2001: A Space Odyssey (1968 141 min) - After all these years, it's so gorgeous, so lyrical, a truly magical, everlasting fantasy of flight!  It is paced with great elegance & leisure, almost deliberately boring at times, but ever-ascending through familiarity into utter strangeness!  Thus are we transported beyond the sleek banality of our futuristic machinery into a realm of mystery and dreams, encountering, at last, our own incomprehensible selves.

What About Criticism? In Fellini's movie, 8 1/2, Marcello Mastroianni's character, Guido, says in a moment of moral crisis, "I wish I could tell the truth and not hurt anyone." It seems unlikely, given our great sensitivity to the criticism of others, whether truthful.

As for handling the impact of perhaps the most perniciously destructive criticisms of all, that which we direct toward ourselves, I find some of the ideas in the following article to be most helpful!

--Bill Joyner


Writers on Writing
You can learn to relax and love your inner critic
by Allegra Goodman

So why bother?  Why even begin? It is, after all, abundantly clear that you are not Henry James.  Your themes are hackneyed, your style imitative. As for your emotions, memories, insights and invented characters, what makes you think anyone will care?  These are the perfectly logical questions of the famous, petty and implacable inner critic.

Love your material. Nothing frightens the inner critic more than the writer who loves her work.  The writer who is enamored of her material forgets all about censoring herself.  She doesn't stop to wonder if her book is any good, or who will publish it, or what people will think.  She writes in a trance, losing track of time, hearing only her characters in her head.

This is a state of grace possible only when you are truly desperate to tell a story.  Suddenly you are so full of voices, ideas and events that it is as if you were rushing from the scene of the crime.  How you arrange your sentences or whether a similar tale has been told before: these could not be farther from your mind.

Treat writing as a sacred act. Just as the inner critic loves to dwell on the past, she delights in worrying about the future. "Who would want to read this?" she demands.  "Nobody is going to publish a book like that!"  Such nagging can incapacitate unpublished writers, on the other hand, know that terrible books come out all the time.  They anguish: "The reviewers are going to crucify me, and nobody will want to publish me after that."

But take a step back.  What are you really afraid of here? When you come down to it, this is just a case of the inner critic masquerading as public opinion, and playing on your vanity.

I know only one way out of this trap, which is to concentrate on your writing itself, for itself.  Figuring out what the public wants, or even what the public is: that's the job of pollsters and publicists and advertisers.  All those people study the marketplace.  But the creative artist can change the world.  A true writer opens people's ears and eyes, not merely playing to the public, but changing minds and lives. This is sacred work.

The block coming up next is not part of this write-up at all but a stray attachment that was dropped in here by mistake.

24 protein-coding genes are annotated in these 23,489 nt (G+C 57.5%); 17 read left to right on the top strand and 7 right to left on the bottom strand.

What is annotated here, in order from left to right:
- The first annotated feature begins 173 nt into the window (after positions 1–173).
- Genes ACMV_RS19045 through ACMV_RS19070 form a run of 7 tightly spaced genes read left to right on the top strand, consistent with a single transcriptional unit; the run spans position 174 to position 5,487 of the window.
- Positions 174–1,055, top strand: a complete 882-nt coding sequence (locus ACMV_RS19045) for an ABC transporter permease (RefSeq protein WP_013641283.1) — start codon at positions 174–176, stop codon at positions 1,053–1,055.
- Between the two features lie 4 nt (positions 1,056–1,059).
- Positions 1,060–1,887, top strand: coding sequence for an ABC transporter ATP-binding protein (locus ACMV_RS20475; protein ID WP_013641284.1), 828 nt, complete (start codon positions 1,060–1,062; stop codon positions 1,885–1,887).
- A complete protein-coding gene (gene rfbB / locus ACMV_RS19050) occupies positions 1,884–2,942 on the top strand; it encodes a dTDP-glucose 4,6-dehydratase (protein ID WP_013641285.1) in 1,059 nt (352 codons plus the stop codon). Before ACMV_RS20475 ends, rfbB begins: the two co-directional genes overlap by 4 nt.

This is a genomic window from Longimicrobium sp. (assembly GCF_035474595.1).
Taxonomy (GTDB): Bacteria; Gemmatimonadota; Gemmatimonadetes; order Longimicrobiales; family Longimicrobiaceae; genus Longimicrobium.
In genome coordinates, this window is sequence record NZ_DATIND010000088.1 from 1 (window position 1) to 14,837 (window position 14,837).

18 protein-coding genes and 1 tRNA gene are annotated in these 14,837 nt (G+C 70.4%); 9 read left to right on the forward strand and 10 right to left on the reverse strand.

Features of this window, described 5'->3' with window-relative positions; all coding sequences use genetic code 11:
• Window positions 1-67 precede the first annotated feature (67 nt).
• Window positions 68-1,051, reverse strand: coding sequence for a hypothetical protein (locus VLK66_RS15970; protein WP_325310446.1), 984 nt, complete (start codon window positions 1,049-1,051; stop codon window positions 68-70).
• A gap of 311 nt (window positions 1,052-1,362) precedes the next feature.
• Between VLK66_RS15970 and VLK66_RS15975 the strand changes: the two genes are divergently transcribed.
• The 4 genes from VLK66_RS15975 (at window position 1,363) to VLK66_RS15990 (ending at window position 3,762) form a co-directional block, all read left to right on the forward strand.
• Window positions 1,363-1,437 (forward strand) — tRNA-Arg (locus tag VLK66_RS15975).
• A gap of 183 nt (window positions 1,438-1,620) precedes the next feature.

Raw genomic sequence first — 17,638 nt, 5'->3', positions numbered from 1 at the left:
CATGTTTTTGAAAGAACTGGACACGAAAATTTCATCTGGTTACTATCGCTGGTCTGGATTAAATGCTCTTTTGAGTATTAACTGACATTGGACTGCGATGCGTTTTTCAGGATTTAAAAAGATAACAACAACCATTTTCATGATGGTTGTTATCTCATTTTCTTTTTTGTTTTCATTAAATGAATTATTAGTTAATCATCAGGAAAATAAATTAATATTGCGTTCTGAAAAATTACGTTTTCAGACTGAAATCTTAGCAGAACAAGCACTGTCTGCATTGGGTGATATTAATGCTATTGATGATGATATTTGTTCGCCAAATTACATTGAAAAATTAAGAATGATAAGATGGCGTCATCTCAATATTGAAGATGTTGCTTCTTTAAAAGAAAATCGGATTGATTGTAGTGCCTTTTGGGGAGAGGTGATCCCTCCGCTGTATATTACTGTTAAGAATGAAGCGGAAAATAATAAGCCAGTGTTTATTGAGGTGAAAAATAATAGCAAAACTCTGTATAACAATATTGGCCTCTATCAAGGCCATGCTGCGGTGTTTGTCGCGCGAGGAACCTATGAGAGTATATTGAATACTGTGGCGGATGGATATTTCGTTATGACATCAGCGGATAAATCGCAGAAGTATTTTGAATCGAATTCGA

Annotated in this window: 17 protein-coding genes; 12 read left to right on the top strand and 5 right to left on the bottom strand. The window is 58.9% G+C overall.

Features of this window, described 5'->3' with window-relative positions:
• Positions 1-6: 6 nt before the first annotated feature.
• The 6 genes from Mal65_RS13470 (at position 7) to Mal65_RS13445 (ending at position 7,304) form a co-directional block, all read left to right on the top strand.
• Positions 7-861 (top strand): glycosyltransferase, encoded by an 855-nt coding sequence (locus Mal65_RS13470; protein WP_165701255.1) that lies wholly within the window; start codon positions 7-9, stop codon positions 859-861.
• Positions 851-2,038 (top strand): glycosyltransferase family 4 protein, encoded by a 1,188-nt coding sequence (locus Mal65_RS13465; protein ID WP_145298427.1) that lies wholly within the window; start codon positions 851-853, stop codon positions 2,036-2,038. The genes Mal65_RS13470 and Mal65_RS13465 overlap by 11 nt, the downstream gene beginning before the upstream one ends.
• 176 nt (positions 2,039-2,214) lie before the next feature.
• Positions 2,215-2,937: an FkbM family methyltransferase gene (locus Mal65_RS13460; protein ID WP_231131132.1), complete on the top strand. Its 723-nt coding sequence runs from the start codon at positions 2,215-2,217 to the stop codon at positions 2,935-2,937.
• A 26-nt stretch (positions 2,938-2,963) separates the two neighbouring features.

Now you may ask, what if my characters won't talk to me? What if they won't even visit? The only answer is to think and think some more, and then go out and read and look and listen some more.  do not sit and mope. Do not sigh. do not throw up your hands and give up on the whole project.  do not go back to the drawing board. There is nothing more depressing than an empty drawing board. No, go back to the world, which is where all characters originally come from.



-- Baruch Spinoza

Faith & architectural principles erected our great temples and cathedrals; faith & the human sciences are needed to erect a social order in which the children of our enemies will be protected as surely as our own children, so that all will be safe.

--Margaret Mead

However weak or non-existent our response, God prays on for our salvation and health.  No matter how dull-witted we are in the face of daily wonders, we are continually embraced by everlasting grace, supported, defended and adored.

--Bill Joyner


Imagine This!

A continuous mobius strip of verba-licious images, a multi-ringed, rainbow-circus of refracted colors, a plethora of epiphanies!  Graphic reminders of buried treasures, brought to life again before our very eyes!  Seeds of affirmation and awareness to enrich the imagination.  A whirlwind of fecundity in seminal patterns of undifferentiated continuity! WOW! It must be THE 2001 SEED CATALOG CALENDAR!


2001 Seed Catalog Calendar Cover

William T. Joyner

Printed and spiral bound 11" x 14" calendar available for a donation of $4.00 per copy including mailing cost -  for more information contact Bill Joyner 
via U.S. Mail:  P.O. Box 3411 / Sarasota, FL 34230 
or email Bill at  


The Seed Catalog
William T. Joyner, Editor
THE SEED CATALOG is available by mail for an annual suggested donation of $5.00
-- or any expression of interest. I try to do at least 6 issues a year. Thanks for tuning in!
--Bill Joyner / P.O. Box 3411 / Sarasota, FL 34230